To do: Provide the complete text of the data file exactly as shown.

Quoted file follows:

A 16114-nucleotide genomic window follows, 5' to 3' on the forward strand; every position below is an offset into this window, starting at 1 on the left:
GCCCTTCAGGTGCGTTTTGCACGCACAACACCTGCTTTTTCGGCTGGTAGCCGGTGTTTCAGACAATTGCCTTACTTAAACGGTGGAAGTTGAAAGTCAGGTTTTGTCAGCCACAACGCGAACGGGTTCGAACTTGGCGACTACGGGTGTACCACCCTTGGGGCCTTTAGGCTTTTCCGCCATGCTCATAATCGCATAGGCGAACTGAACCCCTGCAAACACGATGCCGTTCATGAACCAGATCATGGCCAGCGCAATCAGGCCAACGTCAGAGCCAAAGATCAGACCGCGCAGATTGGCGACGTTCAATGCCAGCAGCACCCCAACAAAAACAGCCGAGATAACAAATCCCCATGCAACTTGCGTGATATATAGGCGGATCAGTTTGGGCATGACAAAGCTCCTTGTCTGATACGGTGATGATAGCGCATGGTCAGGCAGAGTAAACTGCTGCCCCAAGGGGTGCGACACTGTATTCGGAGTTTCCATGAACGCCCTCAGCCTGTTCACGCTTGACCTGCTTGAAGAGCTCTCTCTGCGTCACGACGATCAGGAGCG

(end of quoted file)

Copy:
A 16114-nucleotide genomic window follows, 5' to 3' on the forward strand; every position below is an offset into this window, starting at 1 on the left:
GCCCTTCAGGTGCGTTTTGCACGCACAACACCTGCTTTTTCGGCTGGTAGCCGGTGTTTCAGACAATTGCCTTACTTAAACGGTGGAAGTTGAAAGTCAGGTTTTGTCAGCCACAACGCGAACGGGTTCGAACTTGGCGACTACGGGTGTACCACCCTTGGGGCCTTTAGGCTTTTCCGCCATGCTCATAATCGCATAGGCGAACTGAACCCCTGCAAACACGATGCCGTTCATGAACCAGATCATGGCCAGCGCAATCAGGCCAACGTCAGAGCCAAAGATCAGACCGCGCAGATTGGCGACGTTCAATGCCAGCAGCACCCCAACAAAAACAGCCGAGATAACAAATCCCCATGCAACTTGCGTGATATATAGGCGGATCAGTTTGGGCATGACAAAGCTCCTTGTCTGATACGGTGATGATAGCGCATGGTCAGGCAGAGTAAACTGCTGCCCCAAGGGGTGCGACACTGTATTCGGAGTTTCCATGAACGCCCTCAGCCTGTTCACGCTTGACCTGCTTGAAGAGCTCTCTCTGCGTCACGACGATCAGGAGCG